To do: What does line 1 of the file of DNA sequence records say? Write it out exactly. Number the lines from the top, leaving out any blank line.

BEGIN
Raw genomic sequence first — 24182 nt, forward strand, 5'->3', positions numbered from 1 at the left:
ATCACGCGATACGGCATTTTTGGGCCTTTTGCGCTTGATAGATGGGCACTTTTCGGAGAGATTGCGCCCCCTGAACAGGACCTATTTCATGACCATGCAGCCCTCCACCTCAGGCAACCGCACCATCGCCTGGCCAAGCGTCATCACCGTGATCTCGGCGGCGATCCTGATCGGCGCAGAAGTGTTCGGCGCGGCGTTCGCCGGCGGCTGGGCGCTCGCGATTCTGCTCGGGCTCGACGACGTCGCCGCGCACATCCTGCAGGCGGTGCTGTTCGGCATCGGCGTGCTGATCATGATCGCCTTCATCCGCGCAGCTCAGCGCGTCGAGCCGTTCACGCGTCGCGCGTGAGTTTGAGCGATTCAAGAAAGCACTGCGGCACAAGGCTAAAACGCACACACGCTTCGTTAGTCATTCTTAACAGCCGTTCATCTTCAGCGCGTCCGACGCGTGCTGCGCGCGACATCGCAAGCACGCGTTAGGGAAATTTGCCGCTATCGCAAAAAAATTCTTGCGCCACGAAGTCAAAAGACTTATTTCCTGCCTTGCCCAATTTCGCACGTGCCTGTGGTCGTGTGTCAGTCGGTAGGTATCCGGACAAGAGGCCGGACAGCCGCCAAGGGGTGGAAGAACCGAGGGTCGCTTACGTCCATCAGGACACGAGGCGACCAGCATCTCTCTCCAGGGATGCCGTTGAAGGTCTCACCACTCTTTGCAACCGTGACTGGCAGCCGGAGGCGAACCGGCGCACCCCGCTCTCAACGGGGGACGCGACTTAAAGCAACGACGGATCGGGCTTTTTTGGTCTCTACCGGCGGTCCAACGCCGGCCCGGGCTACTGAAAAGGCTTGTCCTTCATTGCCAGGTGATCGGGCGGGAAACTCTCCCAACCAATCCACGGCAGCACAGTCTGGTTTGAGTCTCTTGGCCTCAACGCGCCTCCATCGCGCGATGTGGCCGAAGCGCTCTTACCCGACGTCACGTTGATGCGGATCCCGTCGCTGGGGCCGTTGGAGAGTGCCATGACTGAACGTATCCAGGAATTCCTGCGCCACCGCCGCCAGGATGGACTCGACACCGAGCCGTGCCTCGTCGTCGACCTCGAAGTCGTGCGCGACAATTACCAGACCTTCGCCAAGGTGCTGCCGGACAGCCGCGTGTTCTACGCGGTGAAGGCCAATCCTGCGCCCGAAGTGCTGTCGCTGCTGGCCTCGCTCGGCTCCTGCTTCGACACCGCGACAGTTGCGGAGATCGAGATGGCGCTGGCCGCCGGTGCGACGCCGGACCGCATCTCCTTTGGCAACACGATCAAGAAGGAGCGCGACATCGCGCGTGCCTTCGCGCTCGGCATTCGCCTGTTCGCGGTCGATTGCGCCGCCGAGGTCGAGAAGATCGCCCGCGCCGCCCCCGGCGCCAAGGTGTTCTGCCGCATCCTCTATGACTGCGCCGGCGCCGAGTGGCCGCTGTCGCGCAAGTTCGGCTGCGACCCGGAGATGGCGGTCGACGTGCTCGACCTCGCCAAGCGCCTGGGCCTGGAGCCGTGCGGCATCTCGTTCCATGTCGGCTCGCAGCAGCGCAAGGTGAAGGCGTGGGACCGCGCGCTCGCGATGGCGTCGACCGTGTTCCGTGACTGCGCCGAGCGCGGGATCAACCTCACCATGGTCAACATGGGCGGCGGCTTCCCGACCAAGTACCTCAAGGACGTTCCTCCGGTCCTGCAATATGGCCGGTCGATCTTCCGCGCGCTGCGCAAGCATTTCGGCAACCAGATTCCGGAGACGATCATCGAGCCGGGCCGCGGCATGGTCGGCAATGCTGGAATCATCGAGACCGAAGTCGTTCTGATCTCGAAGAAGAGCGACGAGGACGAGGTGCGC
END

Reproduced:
Raw genomic sequence first — 24182 nt, forward strand, 5'->3', positions numbered from 1 at the left: